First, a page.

SPRINGFIELD, Ill. — The Latest on the Illinois Legislature’s action to address the nation’s longest state budget stalemate (all times local):

5:45 p.m.

The Illinois House has adjourned without taking action on budget veto overrides that awaits it. There was not a quorum present to conduct business on the Fourth of July holiday.

The House didn’t convene until late Tuesday because the focus of the state’s two-year budget crisis was on the Senate.

The Senate approved a budget package that spends $36 billion on the strength of a $5 billion increase in the income tax. Rauner vetoed the package, but the Senate quickly voted to override, sending the legislation to the House.

Chicago Democratic House Speaker Michael Madigan of Chicago said shortly after the Senate action that there would be no House activity Tuesday, but he did not explain why and his spokesman couldn’t say.

Only 54 members answered the House quorum call. That prohibited lawmakers from taking action.


4:45 p.m.

The only Senate Republican to vote for an income tax increase says he is most concerned about the “fiscal stability of our state.”

Sen. Dale Righter is a Republican from Mattoon (meh-TOON’). His vote gave the Senate the 36 supermajority it needed to pass a $5 billion tax increase. Gov. Bruce Rauner vetoed it, but Righter joined with Democrats to override the veto as well.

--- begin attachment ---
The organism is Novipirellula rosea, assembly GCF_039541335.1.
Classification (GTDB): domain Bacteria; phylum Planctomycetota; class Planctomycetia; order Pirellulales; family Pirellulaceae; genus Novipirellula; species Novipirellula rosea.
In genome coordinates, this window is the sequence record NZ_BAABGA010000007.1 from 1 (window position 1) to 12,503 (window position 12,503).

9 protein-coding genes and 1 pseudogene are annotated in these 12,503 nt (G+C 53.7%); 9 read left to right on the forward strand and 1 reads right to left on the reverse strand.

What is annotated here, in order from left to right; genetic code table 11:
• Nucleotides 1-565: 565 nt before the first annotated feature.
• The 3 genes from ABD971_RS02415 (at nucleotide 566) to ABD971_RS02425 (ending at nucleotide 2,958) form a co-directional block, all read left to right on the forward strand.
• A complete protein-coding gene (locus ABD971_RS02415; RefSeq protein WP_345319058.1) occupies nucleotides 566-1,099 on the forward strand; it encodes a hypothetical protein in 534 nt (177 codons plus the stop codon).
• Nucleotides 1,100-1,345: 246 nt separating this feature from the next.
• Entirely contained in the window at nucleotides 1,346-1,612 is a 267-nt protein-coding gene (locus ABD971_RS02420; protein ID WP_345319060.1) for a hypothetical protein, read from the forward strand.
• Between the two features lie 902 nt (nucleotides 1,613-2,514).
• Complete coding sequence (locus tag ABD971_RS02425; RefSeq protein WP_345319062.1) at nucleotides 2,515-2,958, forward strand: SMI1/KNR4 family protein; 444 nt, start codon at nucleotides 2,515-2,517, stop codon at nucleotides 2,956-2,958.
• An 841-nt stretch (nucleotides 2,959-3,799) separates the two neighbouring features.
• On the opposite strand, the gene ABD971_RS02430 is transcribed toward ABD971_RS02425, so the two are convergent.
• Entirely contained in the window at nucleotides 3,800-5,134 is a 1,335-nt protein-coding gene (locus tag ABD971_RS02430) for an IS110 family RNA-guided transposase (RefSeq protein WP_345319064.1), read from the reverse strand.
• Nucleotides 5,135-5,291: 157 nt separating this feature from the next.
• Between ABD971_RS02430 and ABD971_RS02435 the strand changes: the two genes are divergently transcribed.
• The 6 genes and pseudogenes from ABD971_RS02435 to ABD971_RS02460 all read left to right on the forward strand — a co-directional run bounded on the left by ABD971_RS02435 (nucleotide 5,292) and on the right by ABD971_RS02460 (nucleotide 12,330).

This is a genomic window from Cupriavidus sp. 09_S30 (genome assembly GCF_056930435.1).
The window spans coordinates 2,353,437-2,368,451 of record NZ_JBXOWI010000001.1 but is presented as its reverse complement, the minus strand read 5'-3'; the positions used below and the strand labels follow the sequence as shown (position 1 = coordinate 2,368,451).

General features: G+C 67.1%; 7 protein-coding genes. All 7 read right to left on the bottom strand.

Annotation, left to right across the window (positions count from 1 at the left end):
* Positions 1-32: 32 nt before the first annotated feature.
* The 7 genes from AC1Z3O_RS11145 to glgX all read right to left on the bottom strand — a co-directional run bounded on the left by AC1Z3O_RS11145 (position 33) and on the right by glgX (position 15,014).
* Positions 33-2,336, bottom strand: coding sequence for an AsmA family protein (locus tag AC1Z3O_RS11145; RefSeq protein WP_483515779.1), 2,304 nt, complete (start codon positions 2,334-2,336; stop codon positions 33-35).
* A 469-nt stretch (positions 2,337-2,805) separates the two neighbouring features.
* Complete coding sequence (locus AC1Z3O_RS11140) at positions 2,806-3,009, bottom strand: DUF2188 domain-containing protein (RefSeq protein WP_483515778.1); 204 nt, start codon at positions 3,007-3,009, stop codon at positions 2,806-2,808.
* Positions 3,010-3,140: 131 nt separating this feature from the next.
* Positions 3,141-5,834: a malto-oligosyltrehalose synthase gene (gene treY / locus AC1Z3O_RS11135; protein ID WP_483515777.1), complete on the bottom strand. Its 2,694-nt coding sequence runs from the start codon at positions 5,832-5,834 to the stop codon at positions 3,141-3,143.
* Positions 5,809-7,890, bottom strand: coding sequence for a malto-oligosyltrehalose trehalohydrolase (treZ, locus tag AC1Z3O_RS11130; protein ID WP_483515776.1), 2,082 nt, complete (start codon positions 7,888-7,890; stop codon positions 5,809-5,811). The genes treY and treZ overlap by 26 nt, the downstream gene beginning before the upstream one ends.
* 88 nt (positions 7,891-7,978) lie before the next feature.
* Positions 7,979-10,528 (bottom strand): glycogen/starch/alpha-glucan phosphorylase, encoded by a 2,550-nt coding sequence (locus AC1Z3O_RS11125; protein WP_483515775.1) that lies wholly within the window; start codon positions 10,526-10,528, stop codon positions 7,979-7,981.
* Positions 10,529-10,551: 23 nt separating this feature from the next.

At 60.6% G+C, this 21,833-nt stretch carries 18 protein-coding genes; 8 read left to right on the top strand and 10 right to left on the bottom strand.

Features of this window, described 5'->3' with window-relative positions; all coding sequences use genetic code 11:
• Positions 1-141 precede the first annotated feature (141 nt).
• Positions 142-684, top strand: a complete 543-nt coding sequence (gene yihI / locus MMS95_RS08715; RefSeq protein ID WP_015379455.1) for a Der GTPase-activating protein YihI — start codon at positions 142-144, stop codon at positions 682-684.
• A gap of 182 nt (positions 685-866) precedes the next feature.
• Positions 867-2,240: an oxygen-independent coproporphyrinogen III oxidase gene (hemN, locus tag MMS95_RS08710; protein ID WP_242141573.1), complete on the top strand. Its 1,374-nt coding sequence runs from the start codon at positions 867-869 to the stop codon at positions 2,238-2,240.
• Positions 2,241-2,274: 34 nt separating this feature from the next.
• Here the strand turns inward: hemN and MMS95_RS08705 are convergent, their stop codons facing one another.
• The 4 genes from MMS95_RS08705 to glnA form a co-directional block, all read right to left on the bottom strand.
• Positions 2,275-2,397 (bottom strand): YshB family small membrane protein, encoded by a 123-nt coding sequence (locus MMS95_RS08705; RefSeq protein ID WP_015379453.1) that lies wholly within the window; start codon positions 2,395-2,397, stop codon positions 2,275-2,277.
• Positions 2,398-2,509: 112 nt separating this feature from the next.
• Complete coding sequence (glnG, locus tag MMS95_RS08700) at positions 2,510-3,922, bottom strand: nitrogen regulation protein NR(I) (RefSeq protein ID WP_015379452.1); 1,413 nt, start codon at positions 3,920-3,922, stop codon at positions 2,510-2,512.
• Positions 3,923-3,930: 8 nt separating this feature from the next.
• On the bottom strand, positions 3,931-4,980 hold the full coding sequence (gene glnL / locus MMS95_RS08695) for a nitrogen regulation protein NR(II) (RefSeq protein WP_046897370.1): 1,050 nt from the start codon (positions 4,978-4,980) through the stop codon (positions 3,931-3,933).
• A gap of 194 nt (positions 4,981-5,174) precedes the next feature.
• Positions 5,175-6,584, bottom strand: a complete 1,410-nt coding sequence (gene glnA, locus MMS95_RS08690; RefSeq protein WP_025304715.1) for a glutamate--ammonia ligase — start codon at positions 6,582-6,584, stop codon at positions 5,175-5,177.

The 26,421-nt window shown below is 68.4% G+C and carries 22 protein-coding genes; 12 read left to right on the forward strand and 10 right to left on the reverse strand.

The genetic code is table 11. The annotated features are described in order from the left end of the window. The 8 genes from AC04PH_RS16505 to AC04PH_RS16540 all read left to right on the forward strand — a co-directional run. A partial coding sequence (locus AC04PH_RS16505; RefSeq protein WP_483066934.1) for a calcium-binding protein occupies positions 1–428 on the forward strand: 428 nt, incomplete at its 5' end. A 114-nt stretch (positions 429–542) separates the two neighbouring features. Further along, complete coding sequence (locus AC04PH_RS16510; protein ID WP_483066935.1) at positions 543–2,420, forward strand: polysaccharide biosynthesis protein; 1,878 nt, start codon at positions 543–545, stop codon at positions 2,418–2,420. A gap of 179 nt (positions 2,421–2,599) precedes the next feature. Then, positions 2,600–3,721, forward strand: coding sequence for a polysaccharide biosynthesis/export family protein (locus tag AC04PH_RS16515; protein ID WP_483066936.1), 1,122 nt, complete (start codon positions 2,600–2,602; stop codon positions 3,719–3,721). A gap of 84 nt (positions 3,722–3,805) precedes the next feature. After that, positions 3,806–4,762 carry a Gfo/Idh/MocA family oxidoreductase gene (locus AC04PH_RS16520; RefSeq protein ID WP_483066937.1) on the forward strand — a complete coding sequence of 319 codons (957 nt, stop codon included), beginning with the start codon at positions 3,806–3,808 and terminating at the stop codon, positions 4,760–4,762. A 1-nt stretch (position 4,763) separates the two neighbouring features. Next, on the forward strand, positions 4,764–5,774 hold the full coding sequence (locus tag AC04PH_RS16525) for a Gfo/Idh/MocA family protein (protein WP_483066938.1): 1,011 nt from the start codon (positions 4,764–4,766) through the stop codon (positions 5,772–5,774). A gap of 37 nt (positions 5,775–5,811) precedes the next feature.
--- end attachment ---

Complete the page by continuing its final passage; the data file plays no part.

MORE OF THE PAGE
The budget plan Democrats approved includes more than $2 billion in spending reductions. Righter says he would have preferred more cuts but “in a Democrat-majority legislature, this is as good as we can get.”

Righter’s district is home to Eastern Illinois University in Charleston. Illinois universities have had their budgets cut to the bone and face a loss of academic accreditation.


2:10 p.m.

The Illinois Senate has voted to override Gov. Bruce Rauner’s vetoes of a $36 billion budget plan and $5 billion income tax increase.

The Democratic-controlled chamber acted within 30 minutes Tuesday of the Republican governor’s vetoes.

The vote was 36-19 to override legislation to increase the personal income tax rate by 32 percent.

It supports a $36 billion spending plan that Rauner also vetoed. The Senate voted 39-15 to reverse that vote.

House Speaker Michael Madigan — a Chicago Democrat — has pledged to override the vetoes too. But he did not plan to call overrides on Tuesday.


2 p.m.

Illinois Gov. Bruce Rauner has vetoed a $36 billion budget plan that includes a $5 billion income tax increase.

The Republican acted about three hours after the Senate approved the legislation designed to end the nation’s longest state budget holdout since at least the Great Depression.

The Democratic-controlled Senate voted 36-18 Tuesday to hike the personal income tax rate by 32 percent from 3.75 percent to just under 5 percent. Corporations would pay 7 percent instead of just over 5 percent. It voted 39-14 to adopt the $36 billion spending plan.

Rauner promised to veto the measures because Democrats who control the General Assembly have yet to agree to his pet issues. Those include statewide property tax relief, cost reductions in workers’ compensation and benefits for state-employee pensions, and an easier process for dissolving or eliminating local governments.